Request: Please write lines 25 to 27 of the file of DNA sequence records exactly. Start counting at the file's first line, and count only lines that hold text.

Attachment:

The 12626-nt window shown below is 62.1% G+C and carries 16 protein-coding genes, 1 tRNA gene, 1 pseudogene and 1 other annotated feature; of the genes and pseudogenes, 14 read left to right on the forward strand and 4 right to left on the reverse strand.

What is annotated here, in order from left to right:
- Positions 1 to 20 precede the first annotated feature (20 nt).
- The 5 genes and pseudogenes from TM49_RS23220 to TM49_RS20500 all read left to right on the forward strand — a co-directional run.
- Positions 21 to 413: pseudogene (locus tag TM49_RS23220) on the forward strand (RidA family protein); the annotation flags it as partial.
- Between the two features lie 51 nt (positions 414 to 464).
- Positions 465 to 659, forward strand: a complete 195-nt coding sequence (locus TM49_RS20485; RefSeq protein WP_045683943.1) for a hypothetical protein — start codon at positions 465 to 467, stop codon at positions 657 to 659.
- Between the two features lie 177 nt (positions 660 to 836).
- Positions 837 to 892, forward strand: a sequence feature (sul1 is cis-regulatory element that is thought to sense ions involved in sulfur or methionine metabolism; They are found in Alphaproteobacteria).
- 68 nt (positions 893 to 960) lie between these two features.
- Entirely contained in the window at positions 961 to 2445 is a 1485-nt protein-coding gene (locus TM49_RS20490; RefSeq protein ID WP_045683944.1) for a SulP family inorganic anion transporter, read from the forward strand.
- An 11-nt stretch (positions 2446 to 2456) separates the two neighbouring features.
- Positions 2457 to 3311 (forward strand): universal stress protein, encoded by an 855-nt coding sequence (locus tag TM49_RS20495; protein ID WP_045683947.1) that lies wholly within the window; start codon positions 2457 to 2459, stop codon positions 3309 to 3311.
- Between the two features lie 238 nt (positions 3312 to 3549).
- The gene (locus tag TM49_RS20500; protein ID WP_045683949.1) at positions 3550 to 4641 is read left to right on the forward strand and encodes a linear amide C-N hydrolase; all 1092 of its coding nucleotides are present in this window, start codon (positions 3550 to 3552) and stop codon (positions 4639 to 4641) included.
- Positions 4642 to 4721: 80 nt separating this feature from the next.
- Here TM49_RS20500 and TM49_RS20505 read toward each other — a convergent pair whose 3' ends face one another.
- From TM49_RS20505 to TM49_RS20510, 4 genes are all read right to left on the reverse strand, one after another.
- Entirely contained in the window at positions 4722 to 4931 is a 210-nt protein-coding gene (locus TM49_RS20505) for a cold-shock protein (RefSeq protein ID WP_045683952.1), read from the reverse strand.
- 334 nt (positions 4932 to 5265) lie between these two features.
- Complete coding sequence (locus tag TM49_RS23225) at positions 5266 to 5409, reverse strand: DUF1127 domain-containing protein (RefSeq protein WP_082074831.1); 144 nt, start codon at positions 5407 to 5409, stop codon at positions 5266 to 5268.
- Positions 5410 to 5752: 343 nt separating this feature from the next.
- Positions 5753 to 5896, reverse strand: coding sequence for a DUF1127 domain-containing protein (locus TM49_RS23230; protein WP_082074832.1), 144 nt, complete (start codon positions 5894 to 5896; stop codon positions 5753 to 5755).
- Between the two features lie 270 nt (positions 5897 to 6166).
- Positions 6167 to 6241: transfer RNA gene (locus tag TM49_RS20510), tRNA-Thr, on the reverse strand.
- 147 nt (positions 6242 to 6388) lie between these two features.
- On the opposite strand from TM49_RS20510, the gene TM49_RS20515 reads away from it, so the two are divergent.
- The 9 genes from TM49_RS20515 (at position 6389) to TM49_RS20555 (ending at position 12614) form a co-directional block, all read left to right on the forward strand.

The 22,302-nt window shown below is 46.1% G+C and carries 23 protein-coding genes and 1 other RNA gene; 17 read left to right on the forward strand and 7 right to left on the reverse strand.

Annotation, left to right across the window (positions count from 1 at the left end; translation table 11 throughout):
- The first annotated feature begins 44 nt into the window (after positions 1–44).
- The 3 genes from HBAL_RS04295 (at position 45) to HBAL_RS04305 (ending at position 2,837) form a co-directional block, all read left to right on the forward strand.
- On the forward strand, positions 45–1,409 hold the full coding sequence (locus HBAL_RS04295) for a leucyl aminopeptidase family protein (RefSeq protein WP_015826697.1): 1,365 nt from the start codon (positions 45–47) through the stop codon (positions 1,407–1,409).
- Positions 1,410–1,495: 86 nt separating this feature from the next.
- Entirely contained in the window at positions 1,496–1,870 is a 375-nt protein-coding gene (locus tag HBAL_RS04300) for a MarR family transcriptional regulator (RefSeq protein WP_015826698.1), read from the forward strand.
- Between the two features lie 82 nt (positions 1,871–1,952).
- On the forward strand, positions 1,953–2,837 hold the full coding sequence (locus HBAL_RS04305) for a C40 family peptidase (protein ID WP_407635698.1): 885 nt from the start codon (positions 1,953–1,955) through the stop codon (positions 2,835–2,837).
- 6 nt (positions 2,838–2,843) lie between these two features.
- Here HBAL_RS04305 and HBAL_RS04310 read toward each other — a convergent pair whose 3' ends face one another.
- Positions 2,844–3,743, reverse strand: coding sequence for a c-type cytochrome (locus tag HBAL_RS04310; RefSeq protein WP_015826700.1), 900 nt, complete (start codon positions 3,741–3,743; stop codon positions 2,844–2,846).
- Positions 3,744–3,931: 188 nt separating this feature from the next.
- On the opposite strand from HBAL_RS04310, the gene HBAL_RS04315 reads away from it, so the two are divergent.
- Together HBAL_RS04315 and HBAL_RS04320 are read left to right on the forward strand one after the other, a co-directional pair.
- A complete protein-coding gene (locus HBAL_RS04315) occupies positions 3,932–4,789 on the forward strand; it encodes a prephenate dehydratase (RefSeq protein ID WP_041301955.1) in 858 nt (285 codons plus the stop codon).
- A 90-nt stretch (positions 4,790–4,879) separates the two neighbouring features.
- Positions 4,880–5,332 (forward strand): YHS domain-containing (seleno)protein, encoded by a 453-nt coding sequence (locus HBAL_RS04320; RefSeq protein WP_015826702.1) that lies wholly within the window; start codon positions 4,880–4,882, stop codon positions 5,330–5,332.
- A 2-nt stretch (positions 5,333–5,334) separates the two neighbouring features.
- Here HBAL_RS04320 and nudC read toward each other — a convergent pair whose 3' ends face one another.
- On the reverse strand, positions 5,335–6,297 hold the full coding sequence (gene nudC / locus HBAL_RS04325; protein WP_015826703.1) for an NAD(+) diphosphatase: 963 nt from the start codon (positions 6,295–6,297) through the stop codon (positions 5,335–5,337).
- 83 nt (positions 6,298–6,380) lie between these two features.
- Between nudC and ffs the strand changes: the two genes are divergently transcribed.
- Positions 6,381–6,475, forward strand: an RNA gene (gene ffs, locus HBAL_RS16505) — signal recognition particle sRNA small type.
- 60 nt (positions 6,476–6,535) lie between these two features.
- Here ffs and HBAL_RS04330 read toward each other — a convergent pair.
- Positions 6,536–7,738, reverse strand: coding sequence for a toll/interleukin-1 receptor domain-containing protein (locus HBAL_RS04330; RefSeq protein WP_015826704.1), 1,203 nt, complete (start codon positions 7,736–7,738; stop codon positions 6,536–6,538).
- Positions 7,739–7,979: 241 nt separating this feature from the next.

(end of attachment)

- Positions 6167 to 6241: transfer RNA gene (locus tag TM49_RS20510), tRNA-Thr, on the reverse strand.
- 147 nt (positions 6242 to 6388) lie between these two features.
- On the opposite strand from TM49_RS20510, the gene TM49_RS20515 reads away from it, so the two are divergent.